Sunday, 17 August 2014

New Beginnings

I accept it's been an exponentially long time since I wrote on this blog. I had considered giving it up entirely, as I now work in a large trade publisher of children's and YA fiction, it seemed a slight conflict of interest. But more and more I can't help get annoyed at how few books are brought into the UK market from other publishers. So I'm re-starting this blog to focus purely on translated children's books.

I've mentioned in some reviews that only about 3% of all books published in the UK are translated from a different language. Every time I do read a translated work, it makes me wonder what else I am missing out on because there are so many books that haven't made it into our market.

The sad fact is, it's not that publishers don't want to publish translated books. They do - most of them would absolutely love to. But it's very expensive, and as margins in publishing continue to dwindle, books that don't make sense economically won't make it past the board. We try to make as much money from one book as possible (this money, of course, is shared with authors/illustrators), and the best way to guarantee that is through rights.

When a book is published in the UK from a UK author, the publisher will acquire certain rights (translation, film, audio, digital, etc). This gives the publisher an opportunity to increase sales and revenue on a single title for both themselves and the author. These rights deals are often the most lucrative, and it's in all parties' interest to see these rights sold. Rights sales can even make up for poor sales within the UK market, although it's unlikely for a book to do well in different markets if it can't do well in its own.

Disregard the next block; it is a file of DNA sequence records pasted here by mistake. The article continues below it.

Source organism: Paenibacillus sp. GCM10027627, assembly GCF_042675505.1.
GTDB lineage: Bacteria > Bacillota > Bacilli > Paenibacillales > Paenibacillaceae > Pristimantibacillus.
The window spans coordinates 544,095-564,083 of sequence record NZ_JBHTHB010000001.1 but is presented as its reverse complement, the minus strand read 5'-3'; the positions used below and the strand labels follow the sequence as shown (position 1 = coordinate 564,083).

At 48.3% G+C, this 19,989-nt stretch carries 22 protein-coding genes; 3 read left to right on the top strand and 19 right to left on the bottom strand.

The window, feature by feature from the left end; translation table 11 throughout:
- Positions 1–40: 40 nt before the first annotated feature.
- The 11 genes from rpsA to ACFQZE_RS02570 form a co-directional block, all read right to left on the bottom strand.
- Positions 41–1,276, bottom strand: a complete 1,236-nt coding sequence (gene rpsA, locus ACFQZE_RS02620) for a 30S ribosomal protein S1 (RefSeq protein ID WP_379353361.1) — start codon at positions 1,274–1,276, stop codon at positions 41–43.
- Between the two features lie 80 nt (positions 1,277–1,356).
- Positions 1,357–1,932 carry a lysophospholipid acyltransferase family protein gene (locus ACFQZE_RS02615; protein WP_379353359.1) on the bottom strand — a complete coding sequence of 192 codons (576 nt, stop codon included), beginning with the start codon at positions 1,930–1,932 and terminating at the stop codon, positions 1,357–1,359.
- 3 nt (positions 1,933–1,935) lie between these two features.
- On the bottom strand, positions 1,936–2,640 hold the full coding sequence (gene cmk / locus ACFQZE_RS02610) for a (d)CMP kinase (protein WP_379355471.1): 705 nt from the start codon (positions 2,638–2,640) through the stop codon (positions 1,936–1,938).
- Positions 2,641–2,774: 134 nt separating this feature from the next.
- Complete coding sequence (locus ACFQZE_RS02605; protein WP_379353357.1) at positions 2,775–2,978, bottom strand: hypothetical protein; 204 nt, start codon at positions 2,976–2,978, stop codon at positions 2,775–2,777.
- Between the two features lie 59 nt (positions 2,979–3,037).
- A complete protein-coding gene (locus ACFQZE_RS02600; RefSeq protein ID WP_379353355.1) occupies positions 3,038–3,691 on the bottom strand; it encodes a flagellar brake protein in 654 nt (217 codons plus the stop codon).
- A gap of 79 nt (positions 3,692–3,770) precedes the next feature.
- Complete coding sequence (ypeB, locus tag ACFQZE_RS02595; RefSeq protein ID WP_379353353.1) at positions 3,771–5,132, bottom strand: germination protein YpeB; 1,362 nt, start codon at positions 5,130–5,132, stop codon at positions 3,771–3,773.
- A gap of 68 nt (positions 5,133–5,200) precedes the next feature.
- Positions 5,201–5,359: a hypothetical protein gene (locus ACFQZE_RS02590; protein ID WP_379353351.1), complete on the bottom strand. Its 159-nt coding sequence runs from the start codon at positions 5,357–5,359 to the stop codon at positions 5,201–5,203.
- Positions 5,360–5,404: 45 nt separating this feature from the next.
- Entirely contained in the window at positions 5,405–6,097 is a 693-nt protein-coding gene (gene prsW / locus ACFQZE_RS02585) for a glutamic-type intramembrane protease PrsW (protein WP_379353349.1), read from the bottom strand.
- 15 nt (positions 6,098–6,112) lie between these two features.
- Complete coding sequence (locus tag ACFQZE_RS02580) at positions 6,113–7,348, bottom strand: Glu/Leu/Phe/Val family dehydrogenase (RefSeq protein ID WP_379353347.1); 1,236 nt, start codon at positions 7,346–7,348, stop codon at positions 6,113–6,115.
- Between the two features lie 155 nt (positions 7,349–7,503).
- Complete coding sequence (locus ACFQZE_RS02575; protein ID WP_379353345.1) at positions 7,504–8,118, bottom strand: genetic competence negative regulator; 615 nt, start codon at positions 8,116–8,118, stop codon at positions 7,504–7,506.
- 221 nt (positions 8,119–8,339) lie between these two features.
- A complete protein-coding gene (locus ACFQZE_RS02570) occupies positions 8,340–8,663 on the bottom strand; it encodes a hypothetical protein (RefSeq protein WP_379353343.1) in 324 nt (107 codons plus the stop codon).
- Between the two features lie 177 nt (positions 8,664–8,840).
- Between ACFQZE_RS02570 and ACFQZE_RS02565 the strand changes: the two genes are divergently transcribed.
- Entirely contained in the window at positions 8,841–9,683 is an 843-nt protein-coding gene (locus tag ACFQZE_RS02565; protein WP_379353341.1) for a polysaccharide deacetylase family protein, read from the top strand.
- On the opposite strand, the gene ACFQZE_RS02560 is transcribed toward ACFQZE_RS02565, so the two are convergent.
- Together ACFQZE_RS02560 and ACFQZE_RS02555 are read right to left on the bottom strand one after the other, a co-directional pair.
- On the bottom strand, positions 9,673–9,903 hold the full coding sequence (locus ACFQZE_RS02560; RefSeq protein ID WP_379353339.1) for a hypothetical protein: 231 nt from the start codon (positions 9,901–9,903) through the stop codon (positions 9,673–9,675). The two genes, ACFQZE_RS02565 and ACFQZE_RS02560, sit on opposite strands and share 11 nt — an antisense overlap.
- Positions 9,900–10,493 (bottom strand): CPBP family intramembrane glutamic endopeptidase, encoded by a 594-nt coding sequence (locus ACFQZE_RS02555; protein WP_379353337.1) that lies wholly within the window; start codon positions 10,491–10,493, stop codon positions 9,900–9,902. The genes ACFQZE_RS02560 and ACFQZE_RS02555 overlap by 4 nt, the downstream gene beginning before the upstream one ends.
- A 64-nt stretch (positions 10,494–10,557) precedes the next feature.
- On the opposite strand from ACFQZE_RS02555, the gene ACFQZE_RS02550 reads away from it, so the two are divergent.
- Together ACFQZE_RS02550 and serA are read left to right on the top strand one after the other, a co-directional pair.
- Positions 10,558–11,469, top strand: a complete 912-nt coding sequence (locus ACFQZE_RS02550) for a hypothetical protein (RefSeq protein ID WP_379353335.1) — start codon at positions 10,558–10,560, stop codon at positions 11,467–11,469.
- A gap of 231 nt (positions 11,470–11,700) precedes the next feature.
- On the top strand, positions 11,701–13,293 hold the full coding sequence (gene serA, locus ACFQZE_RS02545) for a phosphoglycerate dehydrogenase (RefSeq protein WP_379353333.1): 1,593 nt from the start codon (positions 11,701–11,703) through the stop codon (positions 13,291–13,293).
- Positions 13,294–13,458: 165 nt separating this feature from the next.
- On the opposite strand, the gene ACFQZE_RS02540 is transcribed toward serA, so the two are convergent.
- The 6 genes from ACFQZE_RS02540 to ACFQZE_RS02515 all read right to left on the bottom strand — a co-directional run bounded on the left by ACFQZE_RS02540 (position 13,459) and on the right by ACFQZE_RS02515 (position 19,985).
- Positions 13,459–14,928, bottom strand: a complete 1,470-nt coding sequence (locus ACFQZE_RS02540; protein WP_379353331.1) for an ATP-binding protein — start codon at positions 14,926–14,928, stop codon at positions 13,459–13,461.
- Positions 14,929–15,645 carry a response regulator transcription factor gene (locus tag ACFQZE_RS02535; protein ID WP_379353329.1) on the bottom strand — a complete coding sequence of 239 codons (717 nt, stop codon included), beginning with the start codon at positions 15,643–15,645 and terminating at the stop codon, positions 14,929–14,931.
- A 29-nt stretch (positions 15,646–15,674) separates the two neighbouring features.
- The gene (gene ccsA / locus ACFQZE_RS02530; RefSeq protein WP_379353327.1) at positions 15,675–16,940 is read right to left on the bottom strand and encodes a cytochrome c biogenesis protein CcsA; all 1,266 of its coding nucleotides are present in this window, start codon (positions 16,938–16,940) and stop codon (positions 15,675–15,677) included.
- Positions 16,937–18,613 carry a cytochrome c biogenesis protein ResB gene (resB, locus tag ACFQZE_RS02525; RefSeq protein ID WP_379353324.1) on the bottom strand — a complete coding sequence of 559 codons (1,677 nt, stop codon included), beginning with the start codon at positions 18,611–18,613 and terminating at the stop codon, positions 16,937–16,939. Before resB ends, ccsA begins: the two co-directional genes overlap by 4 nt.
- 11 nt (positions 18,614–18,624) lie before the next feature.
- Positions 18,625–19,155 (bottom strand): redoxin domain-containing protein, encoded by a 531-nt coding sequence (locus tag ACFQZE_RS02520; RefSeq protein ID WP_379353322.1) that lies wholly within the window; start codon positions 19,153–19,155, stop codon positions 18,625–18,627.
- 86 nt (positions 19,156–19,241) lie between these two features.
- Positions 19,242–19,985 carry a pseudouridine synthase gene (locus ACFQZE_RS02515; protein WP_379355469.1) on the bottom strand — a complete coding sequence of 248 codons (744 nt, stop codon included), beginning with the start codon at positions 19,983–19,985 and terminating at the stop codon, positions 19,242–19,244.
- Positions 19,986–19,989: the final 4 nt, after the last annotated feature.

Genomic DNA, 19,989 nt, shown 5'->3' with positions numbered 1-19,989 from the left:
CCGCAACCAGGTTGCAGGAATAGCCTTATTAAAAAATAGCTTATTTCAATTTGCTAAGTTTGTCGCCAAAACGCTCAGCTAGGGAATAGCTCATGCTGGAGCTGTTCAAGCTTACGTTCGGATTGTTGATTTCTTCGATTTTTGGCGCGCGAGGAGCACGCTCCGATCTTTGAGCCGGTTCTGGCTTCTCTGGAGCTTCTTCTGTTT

Now we come to the translated book, where a publisher is buying the rights from another market in order to publish the title. The publisher won't get all of those extra rights - they may have certain permissions from the original publisher for things like an audio or digital edition, but the money then has to be split between even more parties (original publisher, original author, original agent, English publisher, English translator...)

Economically, the translated book is a risk. You have to rely on physical sales of the book and can't  back it up with any rights sales. And sadly it is these simple economies that prevent most publishers from taking a step into getting more titles translated into English.

It is my hope to one day see that 3% closer to 5%, if not higher. The fact that there were midnight queues just this week for the latest Murakami book show that there is an interest in translated fiction. Or perhaps those people didn't care it was translated - they just recognise a good author and a good story, despite it being originally written in a different language.

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